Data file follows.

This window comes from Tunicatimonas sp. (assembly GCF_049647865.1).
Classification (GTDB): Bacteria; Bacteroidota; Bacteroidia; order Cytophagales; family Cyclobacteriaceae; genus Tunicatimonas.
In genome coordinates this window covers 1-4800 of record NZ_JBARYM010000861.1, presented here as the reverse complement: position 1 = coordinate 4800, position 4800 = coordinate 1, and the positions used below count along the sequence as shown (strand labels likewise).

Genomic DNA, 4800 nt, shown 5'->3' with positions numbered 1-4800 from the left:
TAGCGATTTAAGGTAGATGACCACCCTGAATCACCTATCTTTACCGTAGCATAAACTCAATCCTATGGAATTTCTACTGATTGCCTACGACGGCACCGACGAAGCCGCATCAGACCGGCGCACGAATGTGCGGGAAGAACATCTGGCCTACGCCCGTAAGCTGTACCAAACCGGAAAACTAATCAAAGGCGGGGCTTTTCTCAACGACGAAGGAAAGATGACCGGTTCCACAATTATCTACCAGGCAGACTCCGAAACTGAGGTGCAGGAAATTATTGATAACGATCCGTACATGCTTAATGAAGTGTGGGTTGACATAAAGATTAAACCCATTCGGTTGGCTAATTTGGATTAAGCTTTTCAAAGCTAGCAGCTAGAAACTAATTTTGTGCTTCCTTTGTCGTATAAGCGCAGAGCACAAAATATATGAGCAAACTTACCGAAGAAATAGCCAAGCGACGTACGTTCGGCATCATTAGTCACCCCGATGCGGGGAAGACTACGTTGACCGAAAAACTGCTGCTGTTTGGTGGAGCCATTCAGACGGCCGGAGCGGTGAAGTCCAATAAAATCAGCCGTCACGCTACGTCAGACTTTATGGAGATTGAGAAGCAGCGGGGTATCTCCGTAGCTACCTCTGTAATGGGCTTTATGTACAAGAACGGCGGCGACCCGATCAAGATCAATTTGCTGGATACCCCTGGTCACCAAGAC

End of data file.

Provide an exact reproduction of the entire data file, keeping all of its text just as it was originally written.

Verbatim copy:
This window comes from Tunicatimonas sp. (assembly GCF_049647865.1).
Classification (GTDB): Bacteria; Bacteroidota; Bacteroidia; order Cytophagales; family Cyclobacteriaceae; genus Tunicatimonas.
In genome coordinates this window covers 1-4800 of record NZ_JBARYM010000861.1, presented here as the reverse complement: position 1 = coordinate 4800, position 4800 = coordinate 1, and the positions used below count along the sequence as shown (strand labels likewise).

Genomic DNA, 4800 nt, shown 5'->3' with positions numbered 1-4800 from the left:
TAGCGATTTAAGGTAGATGACCACCCTGAATCACCTATCTTTACCGTAGCATAAACTCAATCCTATGGAATTTCTACTGATTGCCTACGACGGCACCGACGAAGCCGCATCAGACCGGCGCACGAATGTGCGGGAAGAACATCTGGCCTACGCCCGTAAGCTGTACCAAACCGGAAAACTAATCAAAGGCGGGGCTTTTCTCAACGACGAAGGAAAGATGACCGGTTCCACAATTATCTACCAGGCAGACTCCGAAACTGAGGTGCAGGAAATTATTGATAACGATCCGTACATGCTTAATGAAGTGTGGGTTGACATAAAGATTAAACCCATTCGGTTGGCTAATTTGGATTAAGCTTTTCAAAGCTAGCAGCTAGAAACTAATTTTGTGCTTCCTTTGTCGTATAAGCGCAGAGCACAAAATATATGAGCAAACTTACCGAAGAAATAGCCAAGCGACGTACGTTCGGCATCATTAGTCACCCCGATGCGGGGAAGACTACGTTGACCGAAAAACTGCTGCTGTTTGGTGGAGCCATTCAGACGGCCGGAGCGGTGAAGTCCAATAAAATCAGCCGTCACGCTACGTCAGACTTTATGGAGATTGAGAAGCAGCGGGGTATCTCCGTAGCTACCTCTGTAATGGGCTTTATGTACAAGAACGGCGGCGACCCGATCAAGATCAATTTGCTGGATACCCCTGGTCACCAAGAC